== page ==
Lake Malawi, African Great Lakes
Also known as: Lake Nyasa, Lake Nyassa, Lake Niassa, Lago Niassa
Located in the East African Rift Valley system between Malawi, Mozambique and Tanzania, Lake Malawi — also known as Lake Nyasa, Lake Nyassa, Lake Niassa, and Lago Niassa — is the third-largest lake in Africa at over 7,314,319 acres. It also has the distinction of being the second deepest lake in Africa with a maximum depth of 2,316 feet; and with its tropical waters, it reportedly contains more fish species than any other lake in the world. Its largest tributary is the Ruhuhu and its outlet is the Shire River. Lake Malawi is approximately 218 miles southeast of Lake Tanganyika, the second largest lake in Africa.
Lake Malawi, which is believed to be 40,000 years old, was discovered by Europeans in the mid-19th century, including David Livingstone in 1859; he named it Lake Nyasa. The United Kingdom claimed much of the area surrounding the lake during colonization and formed the colony of Nyasaland. Other areas around the lake were colonized by Portugal and Scotland. Most of the lake is in Malawi, with about one fourth located in Mozambique, including the Malawian islands of Likoma and Chizumulu, which are the lake’s two inhabited islands. The islands, which are famous for their abundance of Baobab trees, support several thousand people each.
Part of the Great Lakes of Africa, Lake Malawi is third only behind Lake Victoria and Lake Tanganyika. Also called the African Rift Valley Lakes, the list also includes Lake Turkana, Lake Albert, Lake Kivu, and Lake Edward. The area is the source for the Nile and has been of great interest to Europeans for centuries.
Situated on the southern end of Lake Malawi, Lake Malawi National Park is the only national park in Malawi created to protect fish and aquatic habitat. It is home to crocodiles, hippopotamuses, baboons, an 800-year old baobab tree, and many endemic fish species, including cichlids, which are popular for aquariums. Expect to find chambo, large catfish, tilapiines, and haplochromines. The lake is also home to open-water and sand-dwelling species of fish such as the mbuna.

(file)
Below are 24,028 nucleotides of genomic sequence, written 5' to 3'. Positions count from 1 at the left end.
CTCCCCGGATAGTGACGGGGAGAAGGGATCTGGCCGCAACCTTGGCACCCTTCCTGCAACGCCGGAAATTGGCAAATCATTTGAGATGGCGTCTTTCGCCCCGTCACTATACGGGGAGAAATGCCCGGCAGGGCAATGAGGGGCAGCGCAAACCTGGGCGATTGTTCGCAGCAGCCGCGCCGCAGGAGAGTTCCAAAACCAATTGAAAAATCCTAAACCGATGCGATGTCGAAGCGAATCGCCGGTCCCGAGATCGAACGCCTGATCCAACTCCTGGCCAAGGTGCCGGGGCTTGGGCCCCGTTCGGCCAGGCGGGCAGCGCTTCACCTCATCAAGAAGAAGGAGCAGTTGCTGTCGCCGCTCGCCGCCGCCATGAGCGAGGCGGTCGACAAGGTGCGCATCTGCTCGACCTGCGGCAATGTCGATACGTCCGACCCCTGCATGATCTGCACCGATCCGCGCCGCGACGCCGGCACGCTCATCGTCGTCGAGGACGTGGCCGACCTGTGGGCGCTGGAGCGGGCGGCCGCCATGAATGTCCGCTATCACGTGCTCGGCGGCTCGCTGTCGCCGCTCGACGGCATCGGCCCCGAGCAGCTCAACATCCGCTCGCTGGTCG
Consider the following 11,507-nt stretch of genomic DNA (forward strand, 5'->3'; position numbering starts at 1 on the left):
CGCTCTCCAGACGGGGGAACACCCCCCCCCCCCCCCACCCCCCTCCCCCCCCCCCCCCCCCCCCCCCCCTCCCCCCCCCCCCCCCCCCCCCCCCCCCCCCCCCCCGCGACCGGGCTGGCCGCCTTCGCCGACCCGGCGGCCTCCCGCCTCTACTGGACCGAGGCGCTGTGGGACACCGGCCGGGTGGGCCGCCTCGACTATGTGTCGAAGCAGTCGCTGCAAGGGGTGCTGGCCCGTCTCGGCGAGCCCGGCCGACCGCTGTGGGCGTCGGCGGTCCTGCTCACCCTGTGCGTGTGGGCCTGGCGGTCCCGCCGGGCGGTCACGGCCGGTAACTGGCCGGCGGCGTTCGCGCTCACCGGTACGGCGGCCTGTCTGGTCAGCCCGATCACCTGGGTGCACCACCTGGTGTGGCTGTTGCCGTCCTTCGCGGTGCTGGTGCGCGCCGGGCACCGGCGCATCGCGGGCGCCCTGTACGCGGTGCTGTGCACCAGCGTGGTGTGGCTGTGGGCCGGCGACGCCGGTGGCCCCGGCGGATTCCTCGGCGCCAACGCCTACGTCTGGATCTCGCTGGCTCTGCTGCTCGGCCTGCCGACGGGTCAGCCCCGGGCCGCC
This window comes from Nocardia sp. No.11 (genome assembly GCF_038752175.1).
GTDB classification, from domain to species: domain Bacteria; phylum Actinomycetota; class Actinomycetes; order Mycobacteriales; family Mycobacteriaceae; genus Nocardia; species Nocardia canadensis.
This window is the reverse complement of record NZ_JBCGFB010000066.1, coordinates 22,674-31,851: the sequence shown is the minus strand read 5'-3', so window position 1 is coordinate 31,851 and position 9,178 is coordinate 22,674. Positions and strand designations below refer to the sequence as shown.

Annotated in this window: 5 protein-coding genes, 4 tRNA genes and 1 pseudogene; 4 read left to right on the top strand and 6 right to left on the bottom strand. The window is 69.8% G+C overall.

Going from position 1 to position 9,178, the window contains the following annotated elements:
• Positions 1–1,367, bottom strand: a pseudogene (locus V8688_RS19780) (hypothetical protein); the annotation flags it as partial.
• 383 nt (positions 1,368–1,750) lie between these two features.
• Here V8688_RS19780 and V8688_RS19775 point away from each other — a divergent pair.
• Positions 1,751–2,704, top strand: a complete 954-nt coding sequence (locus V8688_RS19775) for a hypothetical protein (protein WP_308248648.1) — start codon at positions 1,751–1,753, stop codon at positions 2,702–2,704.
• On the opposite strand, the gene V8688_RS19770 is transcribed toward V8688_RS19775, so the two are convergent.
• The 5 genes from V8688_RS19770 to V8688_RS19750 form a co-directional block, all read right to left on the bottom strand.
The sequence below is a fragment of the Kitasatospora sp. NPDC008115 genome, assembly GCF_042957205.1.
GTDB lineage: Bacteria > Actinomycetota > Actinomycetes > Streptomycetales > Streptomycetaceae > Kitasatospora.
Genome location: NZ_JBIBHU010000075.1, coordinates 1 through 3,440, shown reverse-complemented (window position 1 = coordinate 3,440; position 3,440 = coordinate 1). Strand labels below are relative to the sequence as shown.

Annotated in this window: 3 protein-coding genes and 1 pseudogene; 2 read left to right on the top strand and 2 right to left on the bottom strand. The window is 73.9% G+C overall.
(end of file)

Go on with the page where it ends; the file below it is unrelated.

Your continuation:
Activities at Lake Malawi include swimming, snorkeling, diving, sunbathing, fishing, sailing, horseback riding, water skiing, kayaking, and cruising. The water is very clear but take caution when going into waters far from home. The southern lake shore has good beaches in Senga Bay, Nkudzi Bay, Namaso Baym, and the Mangochi area. Vacation rentals are readily available in this area. The northern shore is less developed than the south and often cooler during the rainy season. Visit Livingstone and Karonga for some history and culture in the north. Diving in Lake Malawi is excellent, offering 70 feet of visibility in most of the lake’s clear water.
Likoma Island, which is home to a very large cathedral built in the early 1900’s, has several nice beaches and eco-friendly resorts. Take a boat from the mainland of Lake Malawi to the island and spend your days hiking on the island or kayaking around it. The mountain backdrop of the lake is breathtaking at sunset, offering beautiful African vistas.
One of Africa’s great treasures, Lake Malawi offers clear water, mountain views, and an African wildlife experience not often matched, To view unparalleled sunsets across one of the largest lakes in the world, head to Lake Malawi and rent a vacation home for an adventure your friends will be envious of.
Things to do at Lake Malawi
- Vacation Rentals
- Water Skiing
- Horseback Riding
- Wildlife Viewing
- National Park
Fish species found at Lake Malawi
Lake Malawi Photo Gallery
Lake Malawi Statistics & Helpful Links
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